With the growing popularity of crossover vehicles, what does the future hold for the minivan? Ford Motor Company and General Motors no longer sell traditional minivans, but in recent years, new players have come to market including Hyundai and Kia. Mercedes-Benz even offers the R-Class, a "kind-of" minivan. Click ahead to see what shows up in our crystal ball ...
Perhaps when you dream about the future of minivans, this is what you see? It is the Volkswagen Microbus Concept, a one-off vehicle built to create excitement at auto-shows. VW first showed this van in 2001 and it looked as if it would be produced as a 2005 model. It wasn't. Recently, rumors of its return surfaced with news of VW's new plant in Tennessee. Should they build it?
Nissan showed their Forum concept minivan during the 2007-08 auto show season. The design moves forward on a platform that is sized similarly to current minivans, but puts a modern spin on things with its glass roof and pillar-less door openings. The Forum points to the next generation of minivan from Nissan, but there is no word on plans for production.
Minivan-type vehicles have such appeal that even BMW is considering building one. Their PAS (Progressive Activity Sedan) Concept uses a rear hatch to provide access to a cargo area larger than their current X6 crossover. The mechanicals under this four-passenger "utility vehicle" are related to the next-gen 5-Series sedan. Expect to see the concept at the 2009 Frankfurt Auto Show this fall.
Hyundai has shown their HED-5 i-Mode at major auto shows in 2008-09. The design is smaller than a traditional minivan, with a lower, sleeker design. The rear doors slide to the rear, revealing a completely open interior free of a B-pillar. This design may not make production for side-impact safety reasons, but the overall size and interior flexibility reveal possible trends.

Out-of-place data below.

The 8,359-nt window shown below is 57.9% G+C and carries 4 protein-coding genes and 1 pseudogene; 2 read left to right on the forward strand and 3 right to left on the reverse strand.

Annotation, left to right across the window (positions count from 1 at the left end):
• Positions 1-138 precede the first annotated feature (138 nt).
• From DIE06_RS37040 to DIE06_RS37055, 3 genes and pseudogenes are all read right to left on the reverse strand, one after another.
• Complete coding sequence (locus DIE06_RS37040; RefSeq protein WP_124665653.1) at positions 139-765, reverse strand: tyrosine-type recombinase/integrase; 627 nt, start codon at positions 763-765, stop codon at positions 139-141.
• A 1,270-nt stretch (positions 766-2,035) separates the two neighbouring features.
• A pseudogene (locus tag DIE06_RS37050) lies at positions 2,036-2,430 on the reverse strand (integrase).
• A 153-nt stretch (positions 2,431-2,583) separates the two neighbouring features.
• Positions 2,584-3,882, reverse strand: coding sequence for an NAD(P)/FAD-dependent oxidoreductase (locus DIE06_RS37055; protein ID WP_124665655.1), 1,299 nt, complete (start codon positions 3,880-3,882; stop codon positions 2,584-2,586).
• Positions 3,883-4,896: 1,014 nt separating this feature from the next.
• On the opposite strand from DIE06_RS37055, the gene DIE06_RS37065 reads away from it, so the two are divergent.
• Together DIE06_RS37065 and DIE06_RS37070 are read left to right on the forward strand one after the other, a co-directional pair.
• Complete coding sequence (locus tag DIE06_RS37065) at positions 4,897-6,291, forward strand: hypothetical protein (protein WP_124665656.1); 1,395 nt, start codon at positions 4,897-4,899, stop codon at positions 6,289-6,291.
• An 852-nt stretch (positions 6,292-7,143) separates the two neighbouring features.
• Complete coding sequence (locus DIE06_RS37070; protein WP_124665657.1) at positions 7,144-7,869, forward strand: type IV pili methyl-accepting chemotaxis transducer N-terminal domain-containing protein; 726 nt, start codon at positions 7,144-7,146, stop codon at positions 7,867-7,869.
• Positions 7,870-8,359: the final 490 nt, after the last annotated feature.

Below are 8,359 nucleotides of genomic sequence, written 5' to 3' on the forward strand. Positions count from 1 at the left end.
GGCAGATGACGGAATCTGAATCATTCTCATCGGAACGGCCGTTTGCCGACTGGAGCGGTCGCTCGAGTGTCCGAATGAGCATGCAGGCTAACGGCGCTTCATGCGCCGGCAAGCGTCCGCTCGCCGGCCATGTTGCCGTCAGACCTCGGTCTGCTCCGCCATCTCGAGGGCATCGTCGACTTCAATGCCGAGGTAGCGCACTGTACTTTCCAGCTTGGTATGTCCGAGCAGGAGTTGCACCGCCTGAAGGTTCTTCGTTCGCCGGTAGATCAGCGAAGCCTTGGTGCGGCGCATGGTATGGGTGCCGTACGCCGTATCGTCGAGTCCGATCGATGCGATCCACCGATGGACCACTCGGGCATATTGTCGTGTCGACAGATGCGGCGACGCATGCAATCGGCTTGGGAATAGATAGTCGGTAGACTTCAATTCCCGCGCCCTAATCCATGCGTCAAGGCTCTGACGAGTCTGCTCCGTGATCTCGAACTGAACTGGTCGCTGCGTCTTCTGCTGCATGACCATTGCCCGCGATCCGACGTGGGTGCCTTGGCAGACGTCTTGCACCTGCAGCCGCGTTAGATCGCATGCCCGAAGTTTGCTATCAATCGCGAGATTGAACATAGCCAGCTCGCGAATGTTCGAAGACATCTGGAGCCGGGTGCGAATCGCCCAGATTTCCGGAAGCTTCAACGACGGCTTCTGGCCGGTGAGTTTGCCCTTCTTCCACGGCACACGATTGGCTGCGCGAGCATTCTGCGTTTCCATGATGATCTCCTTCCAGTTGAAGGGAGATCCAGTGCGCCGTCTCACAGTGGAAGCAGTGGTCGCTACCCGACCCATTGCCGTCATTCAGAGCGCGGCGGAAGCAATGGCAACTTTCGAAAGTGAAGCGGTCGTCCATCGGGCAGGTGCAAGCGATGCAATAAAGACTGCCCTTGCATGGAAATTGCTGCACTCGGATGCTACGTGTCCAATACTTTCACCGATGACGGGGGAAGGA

Many of you will recognize this vehicle as the 2009 Mazda5. Why is this tall-wagon included in this gallery? It's clearly not a minivan, nor is it a concept. Answer: The Mazda5 represents what some AOL Autos editors think minivan buyers want in terms of a more affordable and more fuel-efficient design that still has room for a family. Think of it as a HED-5 i-Mode you can drive today.
Slightly larger than the current Mazda5, the all-new Chevy Orlando will go on sale next year and offer seating for up to seven. The van-like four-door rides on the same platform as the new Chevy Spark, a traditional compact sedan also coming in 2010 as a 2011 model. Expect four-cylinders from the Ecotec engine family, so economy should be good.
A fixture on European streets, Ford is launching their Transit Connect van here. The van is designed for commercial use, but it is conceivable that enterprising companies will create custom vans for personal transportation uses. Unlike other vehicles that offer the commodious interior of the Transit Connect, the new Ford offers superior fuel economy of 19 mpg city, 24 mpg.
Building on their popular minivan platform, Chrysler is currently showing an electrically powered version of their Town & Country. The van's electric motor produces 268 horsepower for solid performance. It will run 40 miles on pure battery power, and after that a small gasoline engine starts in order to recharge the batteries, delivering a total range of approximately 400 miles.